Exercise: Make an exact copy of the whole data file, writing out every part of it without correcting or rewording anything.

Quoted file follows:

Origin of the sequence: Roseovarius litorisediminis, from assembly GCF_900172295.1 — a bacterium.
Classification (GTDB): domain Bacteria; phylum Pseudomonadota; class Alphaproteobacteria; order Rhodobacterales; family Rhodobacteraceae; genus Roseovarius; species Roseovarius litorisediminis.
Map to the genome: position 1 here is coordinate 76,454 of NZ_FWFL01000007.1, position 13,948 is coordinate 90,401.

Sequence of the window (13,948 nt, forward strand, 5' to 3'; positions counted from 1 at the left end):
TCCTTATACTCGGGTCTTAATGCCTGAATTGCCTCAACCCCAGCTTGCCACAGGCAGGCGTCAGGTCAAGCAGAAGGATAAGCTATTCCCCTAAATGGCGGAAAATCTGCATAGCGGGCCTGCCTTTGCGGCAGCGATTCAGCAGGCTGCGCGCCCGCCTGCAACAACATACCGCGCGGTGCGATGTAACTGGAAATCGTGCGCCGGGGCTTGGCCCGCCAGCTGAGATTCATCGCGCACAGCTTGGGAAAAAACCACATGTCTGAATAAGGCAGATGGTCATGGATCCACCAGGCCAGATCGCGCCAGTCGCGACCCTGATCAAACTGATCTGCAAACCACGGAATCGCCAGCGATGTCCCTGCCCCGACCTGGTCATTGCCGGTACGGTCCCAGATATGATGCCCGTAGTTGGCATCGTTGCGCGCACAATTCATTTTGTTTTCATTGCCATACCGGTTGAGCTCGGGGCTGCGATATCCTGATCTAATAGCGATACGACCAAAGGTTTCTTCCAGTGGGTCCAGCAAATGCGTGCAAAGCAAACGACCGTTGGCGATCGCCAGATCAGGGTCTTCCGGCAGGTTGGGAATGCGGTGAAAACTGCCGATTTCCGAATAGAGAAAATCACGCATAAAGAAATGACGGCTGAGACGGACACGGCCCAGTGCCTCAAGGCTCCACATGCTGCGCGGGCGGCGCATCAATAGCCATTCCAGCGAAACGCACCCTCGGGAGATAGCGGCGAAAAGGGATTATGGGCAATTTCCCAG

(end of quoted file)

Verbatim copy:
Origin of the sequence: Roseovarius litorisediminis, from assembly GCF_900172295.1 — a bacterium.
Classification (GTDB): domain Bacteria; phylum Pseudomonadota; class Alphaproteobacteria; order Rhodobacterales; family Rhodobacteraceae; genus Roseovarius; species Roseovarius litorisediminis.
Map to the genome: position 1 here is coordinate 76,454 of NZ_FWFL01000007.1, position 13,948 is coordinate 90,401.

Sequence of the window (13,948 nt, forward strand, 5' to 3'; positions counted from 1 at the left end):
TCCTTATACTCGGGTCTTAATGCCTGAATTGCCTCAACCCCAGCTTGCCACAGGCAGGCGTCAGGTCAAGCAGAAGGATAAGCTATTCCCCTAAATGGCGGAAAATCTGCATAGCGGGCCTGCCTTTGCGGCAGCGATTCAGCAGGCTGCGCGCCCGCCTGCAACAACATACCGCGCGGTGCGATGTAACTGGAAATCGTGCGCCGGGGCTTGGCCCGCCAGCTGAGATTCATCGCGCACAGCTTGGGAAAAAACCACATGTCTGAATAAGGCAGATGGTCATGGATCCACCAGGCCAGATCGCGCCAGTCGCGACCCTGATCAAACTGATCTGCAAACCACGGAATCGCCAGCGATGTCCCTGCCCCGACCTGGTCATTGCCGGTACGGTCCCAGATATGATGCCCGTAGTTGGCATCGTTGCGCGCACAATTCATTTTGTTTTCATTGCCATACCGGTTGAGCTCGGGGCTGCGATATCCTGATCTAATAGCGATACGACCAAAGGTTTCTTCCAGTGGGTCCAGCAAATGCGTGCAAAGCAAACGACCGTTGGCGATCGCCAGATCAGGGTCTTCCGGCAGGTTGGGAATGCGGTGAAAACTGCCGATTTCCGAATAGAGAAAATCACGCATAAAGAAATGACGGCTGAGACGGACACGGCCCAGTGCCTCAAGGCTCCACATGCTGCGCGGGCGGCGCATCAATAGCCATTCCAGCGAAACGCACCCTCGGGAGATAGCGGCGAAAAGGGATTATGGGCAATTTCCCAG